P. J., COOMER and MARKLE, JJ.
his negotiated guilty plea to trafficking in methamphetamine,
Cristobal Sosa appeals from the trial court's denial of
his motions (1) to withdraw his guilty plea, (2) for an
out-of-time appeal, and (3) seeking appointment of counsel.
On appeal, he asserts that the trial court erred in denying
his motions because (1) his plea was not knowing and
voluntary; (2) he was not advised of his right to appeal or
the immigration consequences of his plea; and (3) he received
ineffective assistance of counsel at the plea stage. For the
reasons that follow, we vacate the trial court's orders
and remand the case for further proceedings.
review a trial court's denial of motions to withdraw a
plea, to file an out-of-time appeal, and for appointment of
counsel for abuse of discretion. Cooper v. State,
348 Ga.App. 649, 650 (824 S.E.2d 571) (2019), overruled on
other grounds by Collier v. State, ___Ga.___(__
S.E.2d __) (Case No. S19A0658, decided Oct. 21, 2019)
(out-of-time appeal); Schlau v. State, 261 Ga.App.
303, 304 (1) (582 S.E.2d 243) (2003) (withdraw plea);
Barnes v. State, 293 Ga. 365, 366 (744 S.E.2d 795)
(2013) (appoint counsel).
record shows that Sosa was charged with trafficking
methamphetamine and possession with intent to distribute
methamphetamine. He subsequently agreed to plead guilty to
the trafficking count as part of a negotiated plea in which
he would receive first offender status and the State would
nolle prosse the possession count. Sosa signed a waiver form
in which he confirmed that he understood the charges against
him as well as the rights he was giving up by pleading
guilty; that he faced possible immigration consequences due
to his plea; and that he had spoken with counsel about the
charges and was satisfied with counsel's advice and
representation. Counsel signed the form as well, attesting
that he had spoken with Sosa regarding the plea and the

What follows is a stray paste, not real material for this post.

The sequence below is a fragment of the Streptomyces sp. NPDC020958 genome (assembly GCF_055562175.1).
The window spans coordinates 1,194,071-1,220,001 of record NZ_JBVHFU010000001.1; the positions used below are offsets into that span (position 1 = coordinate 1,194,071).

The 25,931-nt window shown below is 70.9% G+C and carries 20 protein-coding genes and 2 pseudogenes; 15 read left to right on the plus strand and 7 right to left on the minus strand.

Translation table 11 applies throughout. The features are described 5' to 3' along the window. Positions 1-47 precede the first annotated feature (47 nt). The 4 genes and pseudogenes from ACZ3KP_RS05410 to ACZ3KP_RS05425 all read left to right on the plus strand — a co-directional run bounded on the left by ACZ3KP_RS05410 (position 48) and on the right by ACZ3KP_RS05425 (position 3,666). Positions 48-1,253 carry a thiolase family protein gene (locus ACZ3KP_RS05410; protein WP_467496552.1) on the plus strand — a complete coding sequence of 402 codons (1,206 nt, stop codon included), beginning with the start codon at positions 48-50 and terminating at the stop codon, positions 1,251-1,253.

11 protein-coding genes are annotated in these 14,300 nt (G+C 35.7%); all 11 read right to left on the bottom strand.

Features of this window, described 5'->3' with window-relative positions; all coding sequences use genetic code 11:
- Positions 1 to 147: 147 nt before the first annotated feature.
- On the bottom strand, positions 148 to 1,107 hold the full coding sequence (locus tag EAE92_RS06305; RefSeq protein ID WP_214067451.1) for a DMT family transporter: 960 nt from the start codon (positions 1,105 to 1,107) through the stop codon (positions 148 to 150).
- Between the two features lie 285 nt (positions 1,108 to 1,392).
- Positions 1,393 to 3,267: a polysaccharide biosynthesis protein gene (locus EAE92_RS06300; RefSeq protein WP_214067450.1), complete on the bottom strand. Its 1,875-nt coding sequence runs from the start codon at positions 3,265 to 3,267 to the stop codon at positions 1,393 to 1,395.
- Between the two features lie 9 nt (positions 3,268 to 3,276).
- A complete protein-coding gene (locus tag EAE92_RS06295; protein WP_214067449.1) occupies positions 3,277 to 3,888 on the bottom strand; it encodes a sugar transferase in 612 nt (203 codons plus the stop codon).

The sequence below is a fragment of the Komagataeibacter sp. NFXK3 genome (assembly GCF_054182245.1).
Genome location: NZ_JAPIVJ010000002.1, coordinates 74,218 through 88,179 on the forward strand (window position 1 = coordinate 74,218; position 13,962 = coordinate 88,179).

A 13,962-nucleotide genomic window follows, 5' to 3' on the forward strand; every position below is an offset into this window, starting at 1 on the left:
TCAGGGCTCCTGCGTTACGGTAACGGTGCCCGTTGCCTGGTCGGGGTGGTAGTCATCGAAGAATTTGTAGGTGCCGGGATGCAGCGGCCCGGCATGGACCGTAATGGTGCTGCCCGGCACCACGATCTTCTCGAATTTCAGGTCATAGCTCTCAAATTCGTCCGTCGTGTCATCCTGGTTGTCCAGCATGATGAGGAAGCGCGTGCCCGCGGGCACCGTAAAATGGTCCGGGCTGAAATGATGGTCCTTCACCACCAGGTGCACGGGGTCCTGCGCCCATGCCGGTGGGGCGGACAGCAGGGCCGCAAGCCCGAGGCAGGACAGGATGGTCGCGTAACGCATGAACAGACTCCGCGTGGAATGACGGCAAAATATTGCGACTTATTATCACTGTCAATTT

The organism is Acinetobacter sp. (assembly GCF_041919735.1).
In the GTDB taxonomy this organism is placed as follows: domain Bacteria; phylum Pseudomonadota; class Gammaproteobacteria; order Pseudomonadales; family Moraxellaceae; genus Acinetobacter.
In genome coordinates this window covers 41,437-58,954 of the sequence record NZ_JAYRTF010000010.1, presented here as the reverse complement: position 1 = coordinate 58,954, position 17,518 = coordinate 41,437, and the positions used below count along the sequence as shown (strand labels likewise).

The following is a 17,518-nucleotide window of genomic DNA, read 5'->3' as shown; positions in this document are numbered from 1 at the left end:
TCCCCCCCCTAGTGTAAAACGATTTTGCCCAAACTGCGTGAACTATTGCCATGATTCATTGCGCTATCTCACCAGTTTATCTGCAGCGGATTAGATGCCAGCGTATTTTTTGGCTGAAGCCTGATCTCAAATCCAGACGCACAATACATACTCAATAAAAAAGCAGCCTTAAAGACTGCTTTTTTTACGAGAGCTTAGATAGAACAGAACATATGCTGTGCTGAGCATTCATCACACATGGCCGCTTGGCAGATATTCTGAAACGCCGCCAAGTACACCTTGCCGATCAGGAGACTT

rights that Sosa would be waiving by pleading guilty.
plea hearing in February 2018, the trial court first
determined that Sosa's real surname was Lara, but that
Sosa waived the misnomer in the indictment. The trial court
then confirmed that Sosa understood the charges against him,
had spoken with his attorney about the charges and the rights
he would waive by pleading guilty, and that he was satisfied
with counsel's representation. The trial court further
inquired whether Sosa understood the potential range of
punishment and the consequences he faced by pleading guilty.
Sosa confirmed that he understood. The trial court reminded
Sosa that he had the right to plead not guilty. When Sosa
indicated that he was a resident but not a citizen of the
United States, the trial court ensured that he understood his
plea could have an adverse impact on his right to remain in
the United States. The State then presented the factual basis
for the charges. After confirming that no one had coerced
Sosa to enter his plea, the trial court accepted it.
November 2018, Sosa moved to withdraw his plea and for an
out-of-time appeal. In these two motions, he alleged that (1)
his guilty plea was not knowing and voluntary, and (2) he
received ineffective assistance of counsel due to (a)
counsel's failure to advise him of his rights and the
consequences of his plea, including any potential immigration